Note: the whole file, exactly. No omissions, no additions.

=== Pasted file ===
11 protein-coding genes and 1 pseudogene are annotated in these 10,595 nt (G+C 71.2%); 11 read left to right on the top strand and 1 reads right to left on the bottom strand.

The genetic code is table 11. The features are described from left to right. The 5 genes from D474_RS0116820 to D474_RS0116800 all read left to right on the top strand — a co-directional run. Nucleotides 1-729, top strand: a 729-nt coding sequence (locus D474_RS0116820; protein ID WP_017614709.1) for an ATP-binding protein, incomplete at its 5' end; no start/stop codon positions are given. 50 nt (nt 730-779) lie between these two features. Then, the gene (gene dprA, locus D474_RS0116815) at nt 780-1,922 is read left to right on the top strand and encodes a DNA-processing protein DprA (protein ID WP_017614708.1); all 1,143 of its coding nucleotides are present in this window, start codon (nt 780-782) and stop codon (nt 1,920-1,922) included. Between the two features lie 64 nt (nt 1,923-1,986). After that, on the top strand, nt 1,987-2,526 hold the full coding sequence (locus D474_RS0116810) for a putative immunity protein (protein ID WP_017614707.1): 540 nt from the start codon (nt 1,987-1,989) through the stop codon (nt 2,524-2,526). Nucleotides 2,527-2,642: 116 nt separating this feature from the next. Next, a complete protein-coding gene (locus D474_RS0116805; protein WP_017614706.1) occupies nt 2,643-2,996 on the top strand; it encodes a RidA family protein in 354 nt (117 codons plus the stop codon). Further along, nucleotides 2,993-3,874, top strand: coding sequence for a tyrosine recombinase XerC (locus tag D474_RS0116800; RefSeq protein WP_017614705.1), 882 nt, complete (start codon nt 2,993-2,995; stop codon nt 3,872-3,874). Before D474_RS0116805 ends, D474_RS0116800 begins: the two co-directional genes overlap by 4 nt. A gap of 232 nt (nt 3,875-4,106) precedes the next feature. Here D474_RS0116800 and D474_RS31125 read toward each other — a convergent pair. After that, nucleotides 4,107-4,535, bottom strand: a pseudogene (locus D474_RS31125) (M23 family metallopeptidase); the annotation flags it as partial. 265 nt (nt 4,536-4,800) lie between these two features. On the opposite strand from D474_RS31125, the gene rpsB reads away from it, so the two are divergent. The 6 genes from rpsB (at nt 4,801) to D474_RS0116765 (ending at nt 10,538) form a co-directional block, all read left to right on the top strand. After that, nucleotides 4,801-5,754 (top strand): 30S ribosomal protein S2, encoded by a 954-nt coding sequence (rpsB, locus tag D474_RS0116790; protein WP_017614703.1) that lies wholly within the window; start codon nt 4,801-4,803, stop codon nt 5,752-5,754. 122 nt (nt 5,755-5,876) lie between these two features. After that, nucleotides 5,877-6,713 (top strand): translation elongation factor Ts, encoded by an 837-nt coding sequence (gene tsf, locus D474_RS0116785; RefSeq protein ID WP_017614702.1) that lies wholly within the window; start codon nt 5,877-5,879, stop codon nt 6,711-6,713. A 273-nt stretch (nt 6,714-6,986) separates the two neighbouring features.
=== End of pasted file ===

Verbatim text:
11 protein-coding genes and 1 pseudogene are annotated in these 10,595 nt (G+C 71.2%); 11 read left to right on the top strand and 1 reads right to left on the bottom strand.

The genetic code is table 11. The features are described from left to right. The 5 genes from D474_RS0116820 to D474_RS0116800 all read left to right on the top strand — a co-directional run. Nucleotides 1-729, top strand: a 729-nt coding sequence (locus D474_RS0116820; protein ID WP_017614709.1) for an ATP-binding protein, incomplete at its 5' end; no start/stop codon positions are given. 50 nt (nt 730-779) lie between these two features. Then, the gene (gene dprA, locus D474_RS0116815) at nt 780-1,922 is read left to right on the top strand and encodes a DNA-processing protein DprA (protein ID WP_017614708.1); all 1,143 of its coding nucleotides are present in this window, start codon (nt 780-782) and stop codon (nt 1,920-1,922) included. Between the two features lie 64 nt (nt 1,923-1,986). After that, on the top strand, nt 1,987-2,526 hold the full coding sequence (locus D474_RS0116810) for a putative immunity protein (protein ID WP_017614707.1): 540 nt from the start codon (nt 1,987-1,989) through the stop codon (nt 2,524-2,526). Nucleotides 2,527-2,642: 116 nt separating this feature from the next. Next, a complete protein-coding gene (locus D474_RS0116805; protein WP_017614706.1) occupies nt 2,643-2,996 on the top strand; it encodes a RidA family protein in 354 nt (117 codons plus the stop codon). Further along, nucleotides 2,993-3,874, top strand: coding sequence for a tyrosine recombinase XerC (locus tag D474_RS0116800; RefSeq protein WP_017614705.1), 882 nt, complete (start codon nt 2,993-2,995; stop codon nt 3,872-3,874). Before D474_RS0116805 ends, D474_RS0116800 begins: the two co-directional genes overlap by 4 nt. A gap of 232 nt (nt 3,875-4,106) precedes the next feature. Here D474_RS0116800 and D474_RS31125 read toward each other — a convergent pair. After that, nucleotides 4,107-4,535, bottom strand: a pseudogene (locus D474_RS31125) (M23 family metallopeptidase); the annotation flags it as partial. 265 nt (nt 4,536-4,800) lie between these two features. On the opposite strand from D474_RS31125, the gene rpsB reads away from it, so the two are divergent. The 6 genes from rpsB (at nt 4,801) to D474_RS0116765 (ending at nt 10,538) form a co-directional block, all read left to right on the top strand. After that, nucleotides 4,801-5,754 (top strand): 30S ribosomal protein S2, encoded by a 954-nt coding sequence (rpsB, locus tag D474_RS0116790; protein WP_017614703.1) that lies wholly within the window; start codon nt 4,801-4,803, stop codon nt 5,752-5,754. 122 nt (nt 5,755-5,876) lie between these two features. After that, nucleotides 5,877-6,713 (top strand): translation elongation factor Ts, encoded by an 837-nt coding sequence (gene tsf, locus D474_RS0116785; RefSeq protein ID WP_017614702.1) that lies wholly within the window; start codon nt 5,877-5,879, stop codon nt 6,711-6,713. A 273-nt stretch (nt 6,714-6,986) separates the two neighbouring features.